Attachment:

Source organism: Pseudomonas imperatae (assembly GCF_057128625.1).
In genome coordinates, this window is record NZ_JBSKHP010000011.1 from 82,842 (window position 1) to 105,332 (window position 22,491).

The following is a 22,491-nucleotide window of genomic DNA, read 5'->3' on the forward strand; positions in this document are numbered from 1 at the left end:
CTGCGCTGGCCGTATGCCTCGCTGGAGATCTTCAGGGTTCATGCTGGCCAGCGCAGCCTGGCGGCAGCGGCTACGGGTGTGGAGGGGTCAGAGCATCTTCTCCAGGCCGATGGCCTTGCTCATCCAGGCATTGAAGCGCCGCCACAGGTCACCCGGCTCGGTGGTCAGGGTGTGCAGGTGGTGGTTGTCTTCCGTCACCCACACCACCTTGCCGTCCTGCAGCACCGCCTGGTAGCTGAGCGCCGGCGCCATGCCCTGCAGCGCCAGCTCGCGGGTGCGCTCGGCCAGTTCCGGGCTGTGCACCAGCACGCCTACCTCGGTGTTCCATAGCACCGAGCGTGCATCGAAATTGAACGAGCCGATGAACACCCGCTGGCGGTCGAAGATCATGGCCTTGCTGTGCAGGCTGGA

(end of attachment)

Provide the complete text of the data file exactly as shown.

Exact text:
Source organism: Pseudomonas imperatae (assembly GCF_057128625.1).
In genome coordinates, this window is record NZ_JBSKHP010000011.1 from 82,842 (window position 1) to 105,332 (window position 22,491).

The following is a 22,491-nucleotide window of genomic DNA, read 5'->3' on the forward strand; positions in this document are numbered from 1 at the left end:
CTGCGCTGGCCGTATGCCTCGCTGGAGATCTTCAGGGTTCATGCTGGCCAGCGCAGCCTGGCGGCAGCGGCTACGGGTGTGGAGGGGTCAGAGCATCTTCTCCAGGCCGATGGCCTTGCTCATCCAGGCATTGAAGCGCCGCCACAGGTCACCCGGCTCGGTGGTCAGGGTGTGCAGGTGGTGGTTGTCTTCCGTCACCCACACCACCTTGCCGTCCTGCAGCACCGCCTGGTAGCTGAGCGCCGGCGCCATGCCCTGCAGCGCCAGCTCGCGGGTGCGCTCGGCCAGTTCCGGGCTGTGCACCAGCACGCCTACCTCGGTGTTCCATAGCACCGAGCGTGCATCGAAATTGAACGAGCCGATGAACACCCGCTGGCGGTCGAAGATCATGGCCTTGCTGTGCAGGCTGGA